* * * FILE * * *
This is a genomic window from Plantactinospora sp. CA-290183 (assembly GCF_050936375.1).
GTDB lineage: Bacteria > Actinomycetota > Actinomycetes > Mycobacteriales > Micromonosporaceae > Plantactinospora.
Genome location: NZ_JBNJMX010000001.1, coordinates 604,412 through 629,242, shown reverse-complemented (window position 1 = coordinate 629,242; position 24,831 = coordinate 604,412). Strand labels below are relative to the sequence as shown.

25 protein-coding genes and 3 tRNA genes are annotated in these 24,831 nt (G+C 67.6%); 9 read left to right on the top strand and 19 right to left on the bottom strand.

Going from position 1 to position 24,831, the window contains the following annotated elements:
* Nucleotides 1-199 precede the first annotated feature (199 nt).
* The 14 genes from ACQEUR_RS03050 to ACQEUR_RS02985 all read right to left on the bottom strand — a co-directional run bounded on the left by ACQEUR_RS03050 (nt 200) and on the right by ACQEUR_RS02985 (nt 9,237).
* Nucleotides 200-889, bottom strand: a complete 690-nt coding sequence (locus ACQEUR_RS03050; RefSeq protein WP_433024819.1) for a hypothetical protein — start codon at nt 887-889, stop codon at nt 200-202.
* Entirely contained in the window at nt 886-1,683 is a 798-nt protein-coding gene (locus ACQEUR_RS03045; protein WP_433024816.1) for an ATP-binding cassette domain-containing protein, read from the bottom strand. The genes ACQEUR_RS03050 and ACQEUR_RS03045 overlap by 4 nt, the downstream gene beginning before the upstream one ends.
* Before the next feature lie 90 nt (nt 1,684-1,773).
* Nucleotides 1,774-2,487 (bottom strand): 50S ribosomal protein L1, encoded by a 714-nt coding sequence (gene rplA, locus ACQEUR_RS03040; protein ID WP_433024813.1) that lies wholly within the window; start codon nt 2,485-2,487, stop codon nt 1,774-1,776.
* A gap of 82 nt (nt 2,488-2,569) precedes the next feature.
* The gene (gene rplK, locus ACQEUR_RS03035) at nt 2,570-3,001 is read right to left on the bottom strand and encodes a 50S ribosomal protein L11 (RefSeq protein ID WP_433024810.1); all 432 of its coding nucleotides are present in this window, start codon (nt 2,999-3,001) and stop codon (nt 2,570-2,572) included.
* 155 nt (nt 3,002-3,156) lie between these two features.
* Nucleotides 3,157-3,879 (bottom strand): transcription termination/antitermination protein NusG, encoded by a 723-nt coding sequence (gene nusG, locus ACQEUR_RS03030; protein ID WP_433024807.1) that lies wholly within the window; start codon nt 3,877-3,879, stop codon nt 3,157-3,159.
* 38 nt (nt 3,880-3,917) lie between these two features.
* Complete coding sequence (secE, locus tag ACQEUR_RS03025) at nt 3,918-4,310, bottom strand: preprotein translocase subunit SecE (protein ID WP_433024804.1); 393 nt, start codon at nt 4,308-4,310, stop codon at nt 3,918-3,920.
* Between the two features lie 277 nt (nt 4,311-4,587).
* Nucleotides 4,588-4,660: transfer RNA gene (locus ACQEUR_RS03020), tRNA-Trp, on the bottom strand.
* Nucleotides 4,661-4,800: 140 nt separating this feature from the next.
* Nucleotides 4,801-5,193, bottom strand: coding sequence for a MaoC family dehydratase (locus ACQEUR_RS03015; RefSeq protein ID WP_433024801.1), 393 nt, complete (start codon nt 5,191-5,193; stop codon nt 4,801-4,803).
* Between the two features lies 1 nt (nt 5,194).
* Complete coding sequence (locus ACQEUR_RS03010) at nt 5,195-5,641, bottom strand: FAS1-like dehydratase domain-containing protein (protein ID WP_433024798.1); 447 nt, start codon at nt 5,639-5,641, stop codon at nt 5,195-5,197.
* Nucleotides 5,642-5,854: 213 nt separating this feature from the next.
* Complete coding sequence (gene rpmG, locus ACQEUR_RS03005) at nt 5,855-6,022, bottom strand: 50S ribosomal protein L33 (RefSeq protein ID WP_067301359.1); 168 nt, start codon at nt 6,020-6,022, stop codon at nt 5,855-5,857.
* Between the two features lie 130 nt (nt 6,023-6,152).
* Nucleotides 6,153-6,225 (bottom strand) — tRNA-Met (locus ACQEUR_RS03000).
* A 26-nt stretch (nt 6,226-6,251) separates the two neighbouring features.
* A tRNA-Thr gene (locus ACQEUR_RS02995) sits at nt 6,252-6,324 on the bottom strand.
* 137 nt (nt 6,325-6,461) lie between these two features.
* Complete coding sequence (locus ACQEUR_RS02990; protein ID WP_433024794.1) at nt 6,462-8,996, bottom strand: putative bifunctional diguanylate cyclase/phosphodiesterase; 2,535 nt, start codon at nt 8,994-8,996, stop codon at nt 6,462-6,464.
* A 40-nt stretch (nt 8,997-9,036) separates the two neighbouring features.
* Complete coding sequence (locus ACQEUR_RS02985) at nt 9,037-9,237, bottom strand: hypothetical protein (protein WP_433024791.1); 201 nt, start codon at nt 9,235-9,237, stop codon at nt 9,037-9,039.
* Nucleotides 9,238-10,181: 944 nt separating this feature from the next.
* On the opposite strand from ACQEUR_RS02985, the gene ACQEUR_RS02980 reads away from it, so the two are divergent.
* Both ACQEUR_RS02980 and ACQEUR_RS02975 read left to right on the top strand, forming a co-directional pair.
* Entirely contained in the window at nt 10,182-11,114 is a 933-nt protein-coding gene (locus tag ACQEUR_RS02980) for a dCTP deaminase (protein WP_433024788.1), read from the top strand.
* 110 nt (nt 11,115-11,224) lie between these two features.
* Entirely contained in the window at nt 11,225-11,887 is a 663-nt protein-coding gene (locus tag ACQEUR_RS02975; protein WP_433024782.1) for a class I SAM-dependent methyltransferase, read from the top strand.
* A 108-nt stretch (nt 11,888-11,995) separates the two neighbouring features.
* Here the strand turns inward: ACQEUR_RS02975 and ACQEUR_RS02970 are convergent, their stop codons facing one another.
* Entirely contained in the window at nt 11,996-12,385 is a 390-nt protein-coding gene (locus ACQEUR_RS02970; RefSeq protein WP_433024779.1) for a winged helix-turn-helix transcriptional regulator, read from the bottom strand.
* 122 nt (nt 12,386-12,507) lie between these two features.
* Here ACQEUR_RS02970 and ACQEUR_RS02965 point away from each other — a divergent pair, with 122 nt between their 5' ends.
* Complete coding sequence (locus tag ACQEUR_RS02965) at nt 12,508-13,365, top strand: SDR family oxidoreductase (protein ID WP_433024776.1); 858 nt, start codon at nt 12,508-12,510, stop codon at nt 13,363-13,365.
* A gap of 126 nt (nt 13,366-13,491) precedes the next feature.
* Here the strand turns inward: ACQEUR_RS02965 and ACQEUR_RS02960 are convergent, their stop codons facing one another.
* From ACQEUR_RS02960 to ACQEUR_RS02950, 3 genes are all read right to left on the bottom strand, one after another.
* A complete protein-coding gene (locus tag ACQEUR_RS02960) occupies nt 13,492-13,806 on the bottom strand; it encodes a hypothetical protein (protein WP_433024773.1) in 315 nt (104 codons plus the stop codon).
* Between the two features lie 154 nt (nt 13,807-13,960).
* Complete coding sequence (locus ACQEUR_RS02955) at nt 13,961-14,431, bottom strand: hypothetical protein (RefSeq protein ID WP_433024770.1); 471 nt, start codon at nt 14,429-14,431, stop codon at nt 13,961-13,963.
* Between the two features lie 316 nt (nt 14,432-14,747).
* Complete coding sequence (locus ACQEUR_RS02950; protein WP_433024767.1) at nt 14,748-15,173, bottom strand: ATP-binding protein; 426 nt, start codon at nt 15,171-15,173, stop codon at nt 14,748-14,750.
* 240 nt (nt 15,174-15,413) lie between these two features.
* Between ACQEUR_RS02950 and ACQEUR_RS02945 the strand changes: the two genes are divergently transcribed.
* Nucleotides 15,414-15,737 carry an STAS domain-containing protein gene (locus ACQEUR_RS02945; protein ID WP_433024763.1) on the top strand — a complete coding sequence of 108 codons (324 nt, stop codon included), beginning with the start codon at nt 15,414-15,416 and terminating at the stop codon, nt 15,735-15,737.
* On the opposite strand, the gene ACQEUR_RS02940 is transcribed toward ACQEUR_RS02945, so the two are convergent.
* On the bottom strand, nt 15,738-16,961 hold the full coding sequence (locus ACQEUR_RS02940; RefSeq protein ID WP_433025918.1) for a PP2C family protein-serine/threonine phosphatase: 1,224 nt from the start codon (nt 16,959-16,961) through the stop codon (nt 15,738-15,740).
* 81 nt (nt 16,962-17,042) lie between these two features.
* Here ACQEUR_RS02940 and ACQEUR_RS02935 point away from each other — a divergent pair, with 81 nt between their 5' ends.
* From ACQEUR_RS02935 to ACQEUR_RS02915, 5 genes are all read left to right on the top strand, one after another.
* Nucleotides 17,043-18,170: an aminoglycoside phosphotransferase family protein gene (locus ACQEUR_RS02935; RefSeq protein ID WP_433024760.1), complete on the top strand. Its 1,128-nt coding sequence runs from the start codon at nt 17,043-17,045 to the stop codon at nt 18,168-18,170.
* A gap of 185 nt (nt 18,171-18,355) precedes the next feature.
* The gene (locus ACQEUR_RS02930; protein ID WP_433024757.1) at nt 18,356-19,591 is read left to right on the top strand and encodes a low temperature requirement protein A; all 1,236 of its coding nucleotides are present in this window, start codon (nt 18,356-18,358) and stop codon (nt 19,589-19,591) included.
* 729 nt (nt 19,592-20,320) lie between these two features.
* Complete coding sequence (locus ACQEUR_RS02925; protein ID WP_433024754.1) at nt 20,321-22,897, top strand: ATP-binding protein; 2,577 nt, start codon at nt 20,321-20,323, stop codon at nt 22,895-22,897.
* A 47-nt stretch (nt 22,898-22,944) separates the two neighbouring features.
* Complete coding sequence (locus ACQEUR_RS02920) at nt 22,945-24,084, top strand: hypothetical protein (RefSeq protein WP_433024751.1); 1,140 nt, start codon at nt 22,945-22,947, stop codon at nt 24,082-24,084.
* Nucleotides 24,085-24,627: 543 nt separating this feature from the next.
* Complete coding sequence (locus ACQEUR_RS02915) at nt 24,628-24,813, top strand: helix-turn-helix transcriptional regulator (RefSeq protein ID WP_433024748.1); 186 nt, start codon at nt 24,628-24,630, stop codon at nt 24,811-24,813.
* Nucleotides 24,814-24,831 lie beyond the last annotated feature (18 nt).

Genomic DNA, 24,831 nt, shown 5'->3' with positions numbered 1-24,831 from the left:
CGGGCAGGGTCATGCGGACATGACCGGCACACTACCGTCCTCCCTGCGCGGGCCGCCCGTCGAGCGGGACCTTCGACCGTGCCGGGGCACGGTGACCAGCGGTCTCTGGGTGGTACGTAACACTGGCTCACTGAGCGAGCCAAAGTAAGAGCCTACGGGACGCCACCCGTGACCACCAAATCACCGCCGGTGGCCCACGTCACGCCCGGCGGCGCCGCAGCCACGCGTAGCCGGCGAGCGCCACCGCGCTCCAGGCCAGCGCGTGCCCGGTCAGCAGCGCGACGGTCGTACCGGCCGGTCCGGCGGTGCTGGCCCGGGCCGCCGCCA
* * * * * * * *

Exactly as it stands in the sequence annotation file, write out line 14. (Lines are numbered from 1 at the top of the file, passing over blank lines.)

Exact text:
* 155 nt (nt 3,002-3,156) lie between these two features.